Deeds of Dreadful Note
The original text
Styled a "romantic tale of terror in one act" and said to be "From the French of M. De Rosier" (i.e. Joseph-Bernard Rosier, (1804–1880)). Though the play is never specified, it is probably De Rosier's 1840 comedy La Mansarde du Crime (lit. "The garrett of the crime"), first performed in Paris at the Theatre du Vaudeville, on 4 Novmeber, 1840.
The English version by Dubois was first performed at the Adelphi Theatre London in 1842, the text published at the time by the National Acting Drama Office and sold by Strange.
The text formally published later in London by Pickering and Chatto and in Philadelphia by Turner & Fisher (as part of Turner's dramatic library).
Translations and adaptations
Performance history in South Africa
1857: A "screaming farce" called Crimson Crimes, or Deeds of Dreadful Note (attributed to William E. Burton) was performed in the Harrington Street Theatre , Cape Town, on 23 September by the Sefton Parry Company. It has been suggested that it may in fact have been a parody of this one act "romantic tale of terror" by Dubois. Also performed was Who Speaks First? (Dance) and Monsieur Jacques (Barnett and Barnett).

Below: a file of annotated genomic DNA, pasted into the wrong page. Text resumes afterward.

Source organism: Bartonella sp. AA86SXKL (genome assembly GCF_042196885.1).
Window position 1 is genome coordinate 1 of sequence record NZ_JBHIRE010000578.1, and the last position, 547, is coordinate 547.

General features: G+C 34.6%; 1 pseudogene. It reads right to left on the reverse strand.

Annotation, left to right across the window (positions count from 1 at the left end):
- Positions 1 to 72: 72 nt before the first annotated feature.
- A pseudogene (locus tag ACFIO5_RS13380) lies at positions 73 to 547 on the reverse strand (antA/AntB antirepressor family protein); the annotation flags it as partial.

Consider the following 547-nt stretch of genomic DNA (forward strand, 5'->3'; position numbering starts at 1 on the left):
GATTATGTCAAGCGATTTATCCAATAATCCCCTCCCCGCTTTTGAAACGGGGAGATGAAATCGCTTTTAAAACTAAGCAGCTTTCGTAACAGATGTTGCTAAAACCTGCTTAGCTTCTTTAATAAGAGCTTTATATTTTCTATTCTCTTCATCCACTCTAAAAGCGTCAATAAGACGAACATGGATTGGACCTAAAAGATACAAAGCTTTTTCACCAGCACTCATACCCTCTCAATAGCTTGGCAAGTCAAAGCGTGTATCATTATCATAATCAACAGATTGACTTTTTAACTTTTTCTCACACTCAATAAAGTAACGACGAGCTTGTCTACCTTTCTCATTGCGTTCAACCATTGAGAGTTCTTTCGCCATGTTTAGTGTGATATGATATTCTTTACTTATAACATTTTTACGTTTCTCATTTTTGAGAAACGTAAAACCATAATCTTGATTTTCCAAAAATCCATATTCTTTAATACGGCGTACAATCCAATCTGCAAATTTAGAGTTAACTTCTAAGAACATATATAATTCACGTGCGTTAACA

1857: Performed as Wilful Murder, or Deeds of Dreadful Note by Sefton Parry and his company in the Harrington Street Theatre, Cape Town, on 27 November, with The Honeymoon, or How to Rule a Wife (Dubois) and music by the band of the Cape Volunteer Corps.
1859: Performed as A Dreadful Deed by Sefton Parry and his company in the Cape Town Theatre on 7 November, along with Faint Heart Never Won Fair Lady (Planché), A Dead Shot (Buckstone) and a "Tambourine Dance" by Lizzie Powell.
Catalogue of Pickering and Chatto publishers, Item 3712 (p. 527)
Frederic Boase. 2018. Modern English Biography (Volume 1 of 4) A-H, Litres: p. 
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